The council asked, and the community responded – with some tweaks.
The Central Otago District Council (CODC) shared a concept design for a new play space for the Clyde River Park on Miners Lane last month to ask for feedback.
The council reported last week that 74 people completed an online survey to give feedback, and three classes of students and the Enviroschools group from Clyde School shared stories, artwork and suggestions with the council.
The play space is the next stage in the Clyde River Park upgrade, after the completion of the Miners Lane extension project to Matau St historical walkway linking the Clyde Heritage Precinct to the Clutha River.
Those completing the survey were asked to give the concept a mark out of five stars and it scored an average of four stars, with a positive feedback for its river and heritage theme, and the star piece of a climbing structure that mimicked Clyde’s historic red bridge.
Council’s parks and project staff have worked through the feedback with play space design and build specialist company Creo and made a few design tweaks as a result.
One concern that came through in the range of feedback was accessibility.
To address this, the designers redirected the flow of the “pour and play river” so it would weave over to the swings to make the basket swing more easily accessible.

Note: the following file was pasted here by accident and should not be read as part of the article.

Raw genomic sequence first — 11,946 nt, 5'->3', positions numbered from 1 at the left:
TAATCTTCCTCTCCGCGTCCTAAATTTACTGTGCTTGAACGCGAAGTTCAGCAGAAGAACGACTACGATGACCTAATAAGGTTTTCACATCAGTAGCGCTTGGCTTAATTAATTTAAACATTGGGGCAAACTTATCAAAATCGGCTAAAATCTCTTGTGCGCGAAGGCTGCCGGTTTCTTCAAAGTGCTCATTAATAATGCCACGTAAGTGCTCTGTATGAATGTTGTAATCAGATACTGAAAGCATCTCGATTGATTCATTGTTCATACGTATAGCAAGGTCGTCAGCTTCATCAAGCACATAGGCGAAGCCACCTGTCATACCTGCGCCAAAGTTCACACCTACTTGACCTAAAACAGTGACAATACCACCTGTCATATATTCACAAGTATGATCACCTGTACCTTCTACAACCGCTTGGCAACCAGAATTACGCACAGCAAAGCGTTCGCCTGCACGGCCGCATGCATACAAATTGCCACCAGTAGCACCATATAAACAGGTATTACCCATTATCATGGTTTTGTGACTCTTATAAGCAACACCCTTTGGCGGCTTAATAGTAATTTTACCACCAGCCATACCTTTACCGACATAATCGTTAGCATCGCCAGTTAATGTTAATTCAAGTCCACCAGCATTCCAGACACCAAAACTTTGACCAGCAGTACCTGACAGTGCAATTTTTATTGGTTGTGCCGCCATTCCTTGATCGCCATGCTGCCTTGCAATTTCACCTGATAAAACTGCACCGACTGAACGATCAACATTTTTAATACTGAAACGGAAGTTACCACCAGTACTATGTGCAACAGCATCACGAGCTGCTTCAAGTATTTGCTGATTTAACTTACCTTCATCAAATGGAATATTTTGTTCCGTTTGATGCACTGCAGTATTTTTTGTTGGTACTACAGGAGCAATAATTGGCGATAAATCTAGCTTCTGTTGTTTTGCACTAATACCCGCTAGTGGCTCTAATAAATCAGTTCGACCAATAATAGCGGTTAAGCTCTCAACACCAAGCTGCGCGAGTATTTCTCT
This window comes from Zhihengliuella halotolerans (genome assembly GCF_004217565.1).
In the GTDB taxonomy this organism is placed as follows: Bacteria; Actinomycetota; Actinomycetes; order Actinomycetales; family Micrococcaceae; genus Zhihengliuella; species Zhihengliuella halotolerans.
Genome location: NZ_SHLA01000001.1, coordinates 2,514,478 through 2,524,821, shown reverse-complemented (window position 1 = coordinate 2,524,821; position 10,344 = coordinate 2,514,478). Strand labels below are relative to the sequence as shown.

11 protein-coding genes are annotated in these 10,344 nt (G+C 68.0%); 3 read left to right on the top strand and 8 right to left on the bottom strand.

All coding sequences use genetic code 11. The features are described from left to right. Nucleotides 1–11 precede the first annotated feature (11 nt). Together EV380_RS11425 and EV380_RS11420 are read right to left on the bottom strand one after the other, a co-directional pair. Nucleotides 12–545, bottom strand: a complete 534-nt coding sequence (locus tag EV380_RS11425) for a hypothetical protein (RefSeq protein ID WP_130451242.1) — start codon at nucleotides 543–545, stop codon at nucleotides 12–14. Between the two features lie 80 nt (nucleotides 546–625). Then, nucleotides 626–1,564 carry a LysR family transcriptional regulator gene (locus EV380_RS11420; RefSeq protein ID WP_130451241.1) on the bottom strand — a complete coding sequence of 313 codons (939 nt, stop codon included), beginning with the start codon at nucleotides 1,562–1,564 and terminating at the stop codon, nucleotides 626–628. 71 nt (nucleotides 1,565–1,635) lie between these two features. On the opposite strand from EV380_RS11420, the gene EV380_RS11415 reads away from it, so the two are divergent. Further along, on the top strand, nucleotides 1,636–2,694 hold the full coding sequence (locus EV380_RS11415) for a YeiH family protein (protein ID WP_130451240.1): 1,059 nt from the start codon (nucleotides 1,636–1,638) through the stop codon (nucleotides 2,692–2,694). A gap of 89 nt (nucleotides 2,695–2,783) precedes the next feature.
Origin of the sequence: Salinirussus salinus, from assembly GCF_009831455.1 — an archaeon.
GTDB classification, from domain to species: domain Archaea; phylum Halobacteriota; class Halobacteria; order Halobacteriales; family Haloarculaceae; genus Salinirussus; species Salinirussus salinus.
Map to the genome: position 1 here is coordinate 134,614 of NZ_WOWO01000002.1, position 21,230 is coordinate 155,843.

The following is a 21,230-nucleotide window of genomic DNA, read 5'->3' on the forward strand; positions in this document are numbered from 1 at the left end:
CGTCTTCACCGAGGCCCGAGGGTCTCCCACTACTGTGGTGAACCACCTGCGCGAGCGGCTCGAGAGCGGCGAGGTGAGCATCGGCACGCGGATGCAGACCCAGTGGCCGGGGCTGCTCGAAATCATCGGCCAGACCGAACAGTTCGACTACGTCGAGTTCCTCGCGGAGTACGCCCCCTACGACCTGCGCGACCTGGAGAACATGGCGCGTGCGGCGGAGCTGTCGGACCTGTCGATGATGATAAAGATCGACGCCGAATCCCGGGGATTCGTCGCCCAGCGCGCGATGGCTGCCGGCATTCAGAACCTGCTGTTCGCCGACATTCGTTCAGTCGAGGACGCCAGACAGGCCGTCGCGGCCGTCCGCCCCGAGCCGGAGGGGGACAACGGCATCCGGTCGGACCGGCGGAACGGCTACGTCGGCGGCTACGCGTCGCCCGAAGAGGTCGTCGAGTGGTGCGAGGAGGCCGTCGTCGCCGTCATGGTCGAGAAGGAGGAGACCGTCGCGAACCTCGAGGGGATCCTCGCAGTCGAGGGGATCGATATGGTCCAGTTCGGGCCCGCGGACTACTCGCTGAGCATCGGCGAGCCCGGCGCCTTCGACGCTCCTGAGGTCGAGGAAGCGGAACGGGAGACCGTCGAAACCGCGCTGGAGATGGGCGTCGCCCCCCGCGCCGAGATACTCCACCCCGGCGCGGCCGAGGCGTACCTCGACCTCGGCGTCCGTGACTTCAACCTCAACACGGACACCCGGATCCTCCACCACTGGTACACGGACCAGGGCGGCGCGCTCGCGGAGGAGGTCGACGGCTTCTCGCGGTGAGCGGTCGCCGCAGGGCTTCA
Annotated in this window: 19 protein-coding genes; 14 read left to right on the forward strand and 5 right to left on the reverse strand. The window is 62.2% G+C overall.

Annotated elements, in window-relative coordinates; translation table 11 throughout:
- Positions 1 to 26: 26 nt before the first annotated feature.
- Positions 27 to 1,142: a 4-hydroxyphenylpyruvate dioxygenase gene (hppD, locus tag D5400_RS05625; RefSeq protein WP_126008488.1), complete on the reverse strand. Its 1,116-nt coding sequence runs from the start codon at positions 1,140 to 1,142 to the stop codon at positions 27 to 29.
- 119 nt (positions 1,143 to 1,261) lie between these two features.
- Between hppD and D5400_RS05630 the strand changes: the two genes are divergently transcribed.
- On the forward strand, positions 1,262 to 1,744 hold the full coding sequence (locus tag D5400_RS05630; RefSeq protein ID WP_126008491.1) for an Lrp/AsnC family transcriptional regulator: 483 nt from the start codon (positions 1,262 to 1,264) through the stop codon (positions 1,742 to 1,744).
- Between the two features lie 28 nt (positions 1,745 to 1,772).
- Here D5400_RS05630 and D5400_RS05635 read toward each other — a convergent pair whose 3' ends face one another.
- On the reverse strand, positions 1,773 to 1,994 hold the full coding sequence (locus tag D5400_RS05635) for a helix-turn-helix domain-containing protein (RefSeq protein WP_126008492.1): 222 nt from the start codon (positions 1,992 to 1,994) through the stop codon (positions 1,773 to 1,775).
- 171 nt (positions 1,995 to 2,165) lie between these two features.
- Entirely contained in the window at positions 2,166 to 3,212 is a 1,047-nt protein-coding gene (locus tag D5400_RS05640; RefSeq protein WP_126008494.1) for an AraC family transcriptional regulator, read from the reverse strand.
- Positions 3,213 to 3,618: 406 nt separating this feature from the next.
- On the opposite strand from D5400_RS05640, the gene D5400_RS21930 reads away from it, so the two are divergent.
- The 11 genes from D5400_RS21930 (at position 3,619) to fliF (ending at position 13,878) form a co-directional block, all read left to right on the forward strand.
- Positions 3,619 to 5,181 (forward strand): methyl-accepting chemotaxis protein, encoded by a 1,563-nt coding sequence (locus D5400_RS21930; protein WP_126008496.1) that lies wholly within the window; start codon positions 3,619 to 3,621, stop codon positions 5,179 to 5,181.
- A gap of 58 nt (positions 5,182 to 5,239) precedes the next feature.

The team also took on feedback about the slide’s orientation and would rotate it from north-facing, to mitigate the issue of it getting too hot in summer sun.
Other ideas and suggestions for improvements raised, which included extending the scooter track or adding additional play features such as a zipline or flying fox, were not possible at this stage due to the project’s budget constraints.
The CODC felt safety concerns would be allayed when people were able to access and see the site first-hand and the result of earthworks and natural safety features that had been created – such as rock perimeter edging, retaining walls and natural embankments.
Miners Lane would be a one-way route and the playground design and installation would have independent assessor sign off that it met NZ playground safety standards.
Play equipment was expected to be ordered before Christmas and the playground ready for children to play on by May next year.